COLLEGE STATION, Texas (AP) -- When Billy Gillispie took over as
head coach at Texas A&M in March, he found a team lacking size,
experience and depth.
He soon found out, however, that the Aggies did have some talent
despite their woeful record from the previous season.
Acie Law, one of those talented leftovers, had 24 points and six
assists, freshman Joseph Jones added 13 points and 10 rebounds and
A&M ended an 18-game Big 12 losing streak with a 74-63 upset of Texas (No. 9 ESPN/USA Today; No. 10 AP) on Wednesday night.
"It's about having the right guys," Gillispie said, smiling.
"It's no magic formula. The story is not about me ... it's about
those guys in the white jerseys. The sky's the limit on what you
Gillispie has the Aggies achieving way beyond what many thought
was possible at a school that has always treated basketball as a
distraction after football season. A&M has finished last in the Big
12 three of the past four seasons.
The Aggies (12-1, 1-1 Big 12) are off to their best start since
1959-60, and Gillispie has made the best debut in school history.
Before a school-record crowd of 12,811, A&M ended the Longhorns'
10-game winning streak in College Station and improve its record at
Reed Arena to 12-0 this season.
The Aggies also knocked off their first Top 10 foe, and fourth
overall, since beating Texas in 1982.
"It feels real good to get the first Big 12 victory," said
Law, a sophomore point guard who suffered through last season's
7-21 record. "A Top Ten team comes in ... that's a perfect
opportunity to show everyone what we can do."
Despite getting off to such an impressive start, A&M had
generated little attention mostly because of a nonconference
schedule that included games against Prairie View A&M,
Texas-Permian Basin and Trinity, a Division III school.
Coming off a tough 65-60 loss at No. 2 Kansas last week, A&M
surprisingly seized control of this game early and never let the
Longhorns back into it.
The Aggies' lead reached 21 points early in the second half, but
Texas (12-3, 1-1) fought back behind a full court press and scoring
spurts by Tucker and Aldridge.
It wasn't enough.
Law effortlessly sliced his way through defenders and repeatedly
found open shooters, completely outclassing Texas freshman Daniel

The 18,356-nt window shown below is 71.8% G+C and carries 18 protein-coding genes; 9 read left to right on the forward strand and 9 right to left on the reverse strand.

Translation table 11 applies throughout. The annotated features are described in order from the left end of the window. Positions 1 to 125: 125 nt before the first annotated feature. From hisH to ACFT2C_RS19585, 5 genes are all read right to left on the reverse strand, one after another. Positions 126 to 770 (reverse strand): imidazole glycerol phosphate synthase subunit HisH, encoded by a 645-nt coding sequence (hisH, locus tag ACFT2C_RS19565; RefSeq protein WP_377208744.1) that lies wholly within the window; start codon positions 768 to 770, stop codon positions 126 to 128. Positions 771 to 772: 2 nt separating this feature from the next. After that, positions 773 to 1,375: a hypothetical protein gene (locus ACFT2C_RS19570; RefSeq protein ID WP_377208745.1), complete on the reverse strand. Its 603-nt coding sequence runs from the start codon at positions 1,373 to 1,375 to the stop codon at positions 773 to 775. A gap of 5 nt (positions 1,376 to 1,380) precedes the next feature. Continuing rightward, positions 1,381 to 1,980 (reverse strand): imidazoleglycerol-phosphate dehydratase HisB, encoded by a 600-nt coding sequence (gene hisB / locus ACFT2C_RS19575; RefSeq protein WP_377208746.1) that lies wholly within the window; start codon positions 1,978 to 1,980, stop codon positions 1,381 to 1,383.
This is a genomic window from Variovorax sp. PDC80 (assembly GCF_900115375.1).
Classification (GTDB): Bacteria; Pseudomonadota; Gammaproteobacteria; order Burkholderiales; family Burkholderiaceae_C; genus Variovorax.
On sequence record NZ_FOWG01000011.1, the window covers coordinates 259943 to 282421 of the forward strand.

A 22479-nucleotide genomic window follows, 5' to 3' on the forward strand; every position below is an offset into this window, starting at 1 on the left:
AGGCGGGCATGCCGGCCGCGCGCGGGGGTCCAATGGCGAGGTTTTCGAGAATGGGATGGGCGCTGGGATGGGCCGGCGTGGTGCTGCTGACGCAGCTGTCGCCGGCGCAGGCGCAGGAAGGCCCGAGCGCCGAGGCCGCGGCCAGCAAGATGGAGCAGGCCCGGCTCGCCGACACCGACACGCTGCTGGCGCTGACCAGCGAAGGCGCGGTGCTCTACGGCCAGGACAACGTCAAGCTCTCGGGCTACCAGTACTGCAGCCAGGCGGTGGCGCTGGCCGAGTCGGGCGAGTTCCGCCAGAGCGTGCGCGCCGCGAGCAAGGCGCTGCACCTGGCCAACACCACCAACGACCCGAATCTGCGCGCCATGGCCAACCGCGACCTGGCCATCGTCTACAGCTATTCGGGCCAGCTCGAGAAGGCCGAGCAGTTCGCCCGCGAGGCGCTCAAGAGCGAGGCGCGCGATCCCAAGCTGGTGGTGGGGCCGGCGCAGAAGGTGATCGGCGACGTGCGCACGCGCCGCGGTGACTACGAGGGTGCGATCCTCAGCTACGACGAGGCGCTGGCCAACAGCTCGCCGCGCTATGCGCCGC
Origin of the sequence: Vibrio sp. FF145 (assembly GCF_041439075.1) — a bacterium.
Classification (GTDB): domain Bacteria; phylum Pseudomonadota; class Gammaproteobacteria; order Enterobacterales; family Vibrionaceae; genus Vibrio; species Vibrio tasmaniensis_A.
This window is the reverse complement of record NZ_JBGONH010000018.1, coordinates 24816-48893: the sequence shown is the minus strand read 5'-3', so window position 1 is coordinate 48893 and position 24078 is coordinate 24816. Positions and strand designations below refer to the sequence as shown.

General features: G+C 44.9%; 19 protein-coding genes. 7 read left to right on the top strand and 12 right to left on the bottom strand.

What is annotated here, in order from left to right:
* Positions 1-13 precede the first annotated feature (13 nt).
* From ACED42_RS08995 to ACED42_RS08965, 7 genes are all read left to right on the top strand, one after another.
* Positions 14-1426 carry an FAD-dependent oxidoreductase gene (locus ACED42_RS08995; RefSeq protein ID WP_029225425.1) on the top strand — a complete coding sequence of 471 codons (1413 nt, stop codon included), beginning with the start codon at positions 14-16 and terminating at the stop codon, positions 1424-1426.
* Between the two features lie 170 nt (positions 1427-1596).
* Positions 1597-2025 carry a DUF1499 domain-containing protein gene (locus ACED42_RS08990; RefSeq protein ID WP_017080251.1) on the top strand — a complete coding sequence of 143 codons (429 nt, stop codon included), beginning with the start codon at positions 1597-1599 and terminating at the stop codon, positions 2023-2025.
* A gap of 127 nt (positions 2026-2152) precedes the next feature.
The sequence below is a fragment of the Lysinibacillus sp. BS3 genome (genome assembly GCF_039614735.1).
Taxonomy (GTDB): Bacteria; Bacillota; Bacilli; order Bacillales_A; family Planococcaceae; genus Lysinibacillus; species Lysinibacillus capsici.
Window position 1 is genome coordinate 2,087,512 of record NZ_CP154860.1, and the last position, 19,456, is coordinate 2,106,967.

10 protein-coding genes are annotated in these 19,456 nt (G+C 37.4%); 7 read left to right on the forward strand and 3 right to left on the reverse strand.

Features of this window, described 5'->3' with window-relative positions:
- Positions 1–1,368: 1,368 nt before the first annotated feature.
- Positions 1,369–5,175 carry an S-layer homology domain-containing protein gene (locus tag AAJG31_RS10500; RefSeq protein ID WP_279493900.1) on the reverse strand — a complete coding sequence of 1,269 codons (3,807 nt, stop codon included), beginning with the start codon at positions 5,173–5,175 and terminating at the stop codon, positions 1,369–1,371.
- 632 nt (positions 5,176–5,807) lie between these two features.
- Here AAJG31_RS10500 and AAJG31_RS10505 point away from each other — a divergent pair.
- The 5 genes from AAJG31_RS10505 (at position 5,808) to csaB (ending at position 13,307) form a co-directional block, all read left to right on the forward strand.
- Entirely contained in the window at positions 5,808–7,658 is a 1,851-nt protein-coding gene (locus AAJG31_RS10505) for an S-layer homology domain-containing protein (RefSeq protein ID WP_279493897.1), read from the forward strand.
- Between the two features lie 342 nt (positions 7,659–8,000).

Gibson, who suffered a cut over his right eye and had it
bandaged up at halftime, was 1-of-11 from the field and had three
points and two assists.
The Longhorns struggled offensively despite the return of center
Jason Klotz, who served a one-game suspension for throwing a punch
in last week's win over Memphis, and guard Sydmill Harris, who
missed the previous three games with a groin injury.
A&M's aggressive pressure defense -- ranked No. 1 nationally in
field goal percentage -- forced the Longhorns into dozens of
off-balance jumpers and 3s from way behind the arc.
Texas made one of its first 12 shots, a putback slam by
Aldridge, and went 7-of-33 from the field, including 2-of-9 on 3s,
in the first half.
"They put some pressure on us and were digging back in there,"
Texas coach Rick Barnes said, "and when that happens you have to
make some shots. We didn't do a particularly great job of that."
Meanwhile, Law hardly missed.
Law's final 3-pointer of the night, a rainbow over Tucker as the
shot clock expired, gave A&M a 63-50 lead with 3:39 to go. That
shot sent the crowd into a frenzy and all but ended any comeback
"Law missed like three shots all game," said Tucker, making a
surprisingly accurate guess at Law's 10-for-13 shooting. "That's
just how it goes sometimes."
Klotz added, "Acie Law is probably one of the best point guards
we've played this year the way he was playing."
In the game's final seconds, Law dribbled out the clock near
midcourt and then tossed the ball high into the air as A&M players
and students spilled onto the court. Thousands of fans locked arms
and sang the "Aggie War Hymn," A&M's traditional sendoff after
When the final verse was sung, Law and Gillispie waded through a
mob of hugs and handshakes before they found each other and
embraced to the applause of the maroon-clad fans.
"I think we've been ahead of schedule a little bit," Gillispie
said. "We know where we are in the landscape of college
basketball. We have 14 more Big 12 games and there's not one that
you can circle that you know you're going to win."